Until someone in front of me puts the seat back.

Actually, AMTRAK seats aren’t too bad. There’s enough legroom to adjust, if the seat comes back slowly. If the seat comes back fast and unexpected, well, the diagram says it all.

This is why I was so pleased when the guy in front of me looked over his shoulder and asked:

Would you mind if I lean my seat back?

Seriously, no one has ever asked me that question.

I said that I didn’t mind, but asked for enough time to move my laptop from the portion of the seat that would grab and crush it.

It’s absolutely amazing how good that little bit of consideration made me feel.


This post is part of Linda G. Hill’s fun weekly series One-Liner Wednesday. You can follow this link to see the one-liners from the other participants. The gallery includes a few of my favorite photos from the ride home. You can click on any one to start a show and read the captions. You know, all work and no play…

Posted in One Line Wed, Travel | Tagged , , , , , , | 66 Comments

Caring for Tools

Dad would never let this happen

As I explained yesterday, Father’s Day caught me off-guard this year. I think that’s OK. Father’s Day might be the official day that I think about my dad, but it’s far from the only day. I was thinking about my dad a few days ago when Maddie and I walked by that scene at the right. If I had left his tools outside, overnight, well, that’s just it, I wouldn’t have. If he had seen that toolbox, I would have been out there, in the dark, putting those tools away properly in the toolbox and bringing the toolbox inside. This I know – from experience.

I was planning an elaborate post around that toolbox, and the memory it evoked, but now, I realize that that isn’t necessary. The fact of the matter is, I see my father’s influence in the way I think about almost everything. I regularly encounter people, things, images and activity that remind me of my dad. I regularly find myself in situations in which my actions and reactions are the direct result of having been raised by my dad.

I think, if my dad were here right now, he might say:

Stop trying to make this more than it is. Tell them about the toolbox and let them go about their day. They have other things to do besides listening to you.”

My dad worked hard to teach my brother and I several things about tools. He established multiple rules about his tools, and he urged us to carry those rules forward when we started buying tools of our own. I haven’t always listened:

Never lend tools – My dad would drive to your house and fix something, but he would not lend you the tool needed for that repair. He wanted to be sure that his tools were being used correctly. I have broken this rule on several occasions. More than once, I paid the price by having a broken tool returned or by not having any tool returned.

Don’t borrow tools – Dad felt that if he borrowed a tool and then broke it, he would have to replace it. That was usually all the justification he needed to buy the tool he needed. I’ve broken this rule, only to find, as dad predicted, that the premium extracted upon return can be higher than the interest rate charged by Sears.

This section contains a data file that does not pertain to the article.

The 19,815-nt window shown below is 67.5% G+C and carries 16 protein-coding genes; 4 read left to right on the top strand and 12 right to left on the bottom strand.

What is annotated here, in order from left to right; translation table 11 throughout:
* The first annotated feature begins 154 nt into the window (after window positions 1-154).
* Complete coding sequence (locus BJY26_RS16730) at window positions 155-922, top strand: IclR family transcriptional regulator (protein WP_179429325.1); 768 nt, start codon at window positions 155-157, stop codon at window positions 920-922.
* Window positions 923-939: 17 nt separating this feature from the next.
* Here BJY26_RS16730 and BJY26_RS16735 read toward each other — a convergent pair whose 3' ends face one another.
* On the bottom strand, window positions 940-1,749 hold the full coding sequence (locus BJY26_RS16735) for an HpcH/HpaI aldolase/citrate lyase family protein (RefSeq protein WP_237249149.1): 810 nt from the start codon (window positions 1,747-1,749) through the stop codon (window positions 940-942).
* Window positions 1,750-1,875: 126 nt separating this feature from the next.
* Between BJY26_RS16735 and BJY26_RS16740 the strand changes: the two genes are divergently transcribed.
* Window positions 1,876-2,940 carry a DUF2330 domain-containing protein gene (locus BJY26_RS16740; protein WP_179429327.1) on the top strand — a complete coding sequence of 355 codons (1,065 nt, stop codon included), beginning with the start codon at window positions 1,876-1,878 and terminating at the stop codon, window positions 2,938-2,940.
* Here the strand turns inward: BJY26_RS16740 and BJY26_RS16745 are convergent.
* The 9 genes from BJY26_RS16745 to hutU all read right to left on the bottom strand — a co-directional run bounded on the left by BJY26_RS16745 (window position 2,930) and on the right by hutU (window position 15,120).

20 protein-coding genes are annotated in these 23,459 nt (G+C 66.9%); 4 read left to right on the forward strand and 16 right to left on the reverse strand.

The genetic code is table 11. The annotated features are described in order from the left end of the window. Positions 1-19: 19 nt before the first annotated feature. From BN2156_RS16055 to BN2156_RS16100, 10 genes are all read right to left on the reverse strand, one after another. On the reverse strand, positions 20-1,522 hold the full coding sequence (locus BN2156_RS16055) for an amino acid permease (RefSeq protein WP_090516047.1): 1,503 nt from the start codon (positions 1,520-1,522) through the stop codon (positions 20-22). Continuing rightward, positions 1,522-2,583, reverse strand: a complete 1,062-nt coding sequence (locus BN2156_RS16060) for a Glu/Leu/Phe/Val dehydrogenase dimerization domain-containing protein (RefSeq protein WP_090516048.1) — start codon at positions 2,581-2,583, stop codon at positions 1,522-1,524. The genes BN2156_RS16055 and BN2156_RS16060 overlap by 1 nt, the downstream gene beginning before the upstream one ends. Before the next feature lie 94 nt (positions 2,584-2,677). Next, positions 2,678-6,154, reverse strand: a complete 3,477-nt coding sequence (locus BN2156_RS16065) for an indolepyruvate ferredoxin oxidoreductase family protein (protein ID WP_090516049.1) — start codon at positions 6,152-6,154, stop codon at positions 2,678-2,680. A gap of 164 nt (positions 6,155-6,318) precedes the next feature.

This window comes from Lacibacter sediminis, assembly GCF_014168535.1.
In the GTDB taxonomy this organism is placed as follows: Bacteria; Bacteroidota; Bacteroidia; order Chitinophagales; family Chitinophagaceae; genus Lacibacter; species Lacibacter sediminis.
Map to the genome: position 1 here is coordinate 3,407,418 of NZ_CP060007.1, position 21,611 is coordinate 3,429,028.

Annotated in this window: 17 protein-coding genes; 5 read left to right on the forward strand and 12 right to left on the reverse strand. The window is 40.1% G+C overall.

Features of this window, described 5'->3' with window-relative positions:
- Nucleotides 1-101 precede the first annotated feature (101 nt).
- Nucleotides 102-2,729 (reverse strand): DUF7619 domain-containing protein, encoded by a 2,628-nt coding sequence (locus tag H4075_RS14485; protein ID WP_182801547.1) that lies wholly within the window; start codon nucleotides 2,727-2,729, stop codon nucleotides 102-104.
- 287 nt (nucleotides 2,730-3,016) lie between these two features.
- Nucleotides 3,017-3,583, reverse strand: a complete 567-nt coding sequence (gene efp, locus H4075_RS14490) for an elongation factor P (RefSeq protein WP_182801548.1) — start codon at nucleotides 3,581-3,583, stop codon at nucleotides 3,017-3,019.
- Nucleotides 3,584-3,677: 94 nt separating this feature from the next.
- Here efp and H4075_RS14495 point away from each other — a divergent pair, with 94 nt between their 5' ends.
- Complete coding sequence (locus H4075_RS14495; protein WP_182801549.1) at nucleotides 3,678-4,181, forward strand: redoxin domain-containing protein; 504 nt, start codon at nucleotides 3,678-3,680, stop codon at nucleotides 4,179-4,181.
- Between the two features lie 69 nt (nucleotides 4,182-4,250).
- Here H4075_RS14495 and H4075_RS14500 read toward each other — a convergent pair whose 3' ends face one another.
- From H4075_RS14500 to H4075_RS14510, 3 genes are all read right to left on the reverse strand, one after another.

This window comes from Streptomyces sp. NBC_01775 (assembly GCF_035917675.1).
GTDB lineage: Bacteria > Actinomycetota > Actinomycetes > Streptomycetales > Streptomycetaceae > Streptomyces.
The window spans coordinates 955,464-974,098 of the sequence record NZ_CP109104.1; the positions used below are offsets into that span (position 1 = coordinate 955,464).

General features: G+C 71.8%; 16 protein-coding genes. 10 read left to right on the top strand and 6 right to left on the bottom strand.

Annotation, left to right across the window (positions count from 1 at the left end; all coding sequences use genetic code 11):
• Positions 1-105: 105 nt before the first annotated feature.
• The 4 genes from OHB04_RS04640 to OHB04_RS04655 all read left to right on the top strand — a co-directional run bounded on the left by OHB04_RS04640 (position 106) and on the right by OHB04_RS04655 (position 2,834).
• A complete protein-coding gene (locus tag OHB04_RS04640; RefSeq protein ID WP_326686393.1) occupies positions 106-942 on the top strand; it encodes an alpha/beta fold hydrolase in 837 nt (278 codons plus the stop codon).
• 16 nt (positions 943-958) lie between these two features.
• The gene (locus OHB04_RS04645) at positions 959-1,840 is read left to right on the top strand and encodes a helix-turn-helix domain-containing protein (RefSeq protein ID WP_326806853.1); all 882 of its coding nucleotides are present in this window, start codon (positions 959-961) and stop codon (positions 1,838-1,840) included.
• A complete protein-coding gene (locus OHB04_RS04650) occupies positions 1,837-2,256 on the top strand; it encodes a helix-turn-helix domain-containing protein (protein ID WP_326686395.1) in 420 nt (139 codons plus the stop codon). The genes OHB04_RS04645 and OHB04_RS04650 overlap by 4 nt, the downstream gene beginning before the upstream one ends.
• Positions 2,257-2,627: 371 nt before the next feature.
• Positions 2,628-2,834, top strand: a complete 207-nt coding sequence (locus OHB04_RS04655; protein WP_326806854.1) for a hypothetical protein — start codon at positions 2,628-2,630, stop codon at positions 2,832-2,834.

You will never break a tool by using it correctly – First heard after breaking the handle of a garden rake. Yes, I had been banging it into the ground, trying to get better leverage on a rock that needed to be dislodged. Upon fessing up to the mistake, we first dug the rock out with proper tools. Then, we fixed the rake.

Regarding the photo, I’ll share the story I was reminded of: I had ridden my bike home from a friend’s house one night. When I got to the bottom of the hill we lived on, I discovered that my back brakes were not working. Anyone who has ever gone over the handlebars of a bike when only using the front brakes knows the dilemma I faced. Fortunately, we lived at the corner of two hills and I was able to turn up the side street and let gravity bring me to a safe stop.

Not wanting to have that experience again, I used a small socket set to loosen the cable on the back caliper. I then used two pairs of Vise Grips to pull the cable forward and to hold it in place while I tightened the cable clamp.

Then I went to bed.

My father was bowling that night. He came home after midnight and saw the tools on the floor next to my bike. The next thing I knew, I was up, out of bed, moping my way downstairs, in my underwear and barefoot, to “wipe those tools off and put them away.”

This is a lesson that never stuck with me. I still tend to leave tools out, but I hear his voice every time I walk into my garage.

I know I’m sliding this in under the wire, but I hope all the fathers in your life had a Happy Father’s Day.

Posted in Family, Learning, Tools | Tagged , , , | 66 Comments

Sign Sign Everywhere a Sign

When I saw the SoCS prompt last night, I breathed a deep sigh of relief. I had just returned from a week in Washington, D.C. and the post I was planning to write kinda went off the rails. “Off the rails” is a good metaphor since I traveled to and from D.C. via AMTRAK. Well, you could have guessed that, I’ve taken you along on several train rides to D.C. Great, now this post is going off the rails.

You see, the plan for today’s post was for something wrapped around Father’s Day. I had a good plan. I was going to share a few things my father taught me. I’ve been writing them down for months. There was one problem – before leaving for Washington on Monday, I didn’t realize that this weekend is the home of Father’s Day. I thought I had another week to assemble my thoughts. I mean, I don’t pay attention to when Father’s Day happens, other people do.

The week in Washington was chock-a-block full of morning to night stuff. Not much left at the end of the day for writing a post from scratch. The stuff I published this past week had been written before I left. I just had to adjust it based on the outcome of a hockey game, or in worst case, two. I figured I’d “bang out a post about dad” last night.

There are two things you need to know at this point. One, I’m not some crazy-productive writer who can bang things out. The second thing is actually part of that post about my dad. “No half-assed attempts allowed.” So, I peeked in my inbox and Linda had saved the day.

Your Friday prompt for Stream of Consciousness Saturday is: “sign.” Use it any way you’d like. Enjoy!

You’ve been saved too, from a hastily put together post about something. The best thing about Linda’s prompt is that I love signs and I have a bunch of photos of signs. I have used a couple before, but I have several that you haven’t seen. The captions tell the story that the signs don’t tell themselves and that’s it. As Linda says, enjoy!

Oh, and if that title put a song in your head, give a listen:

Posted in Humor, SoCS | Tagged , , , , | 78 Comments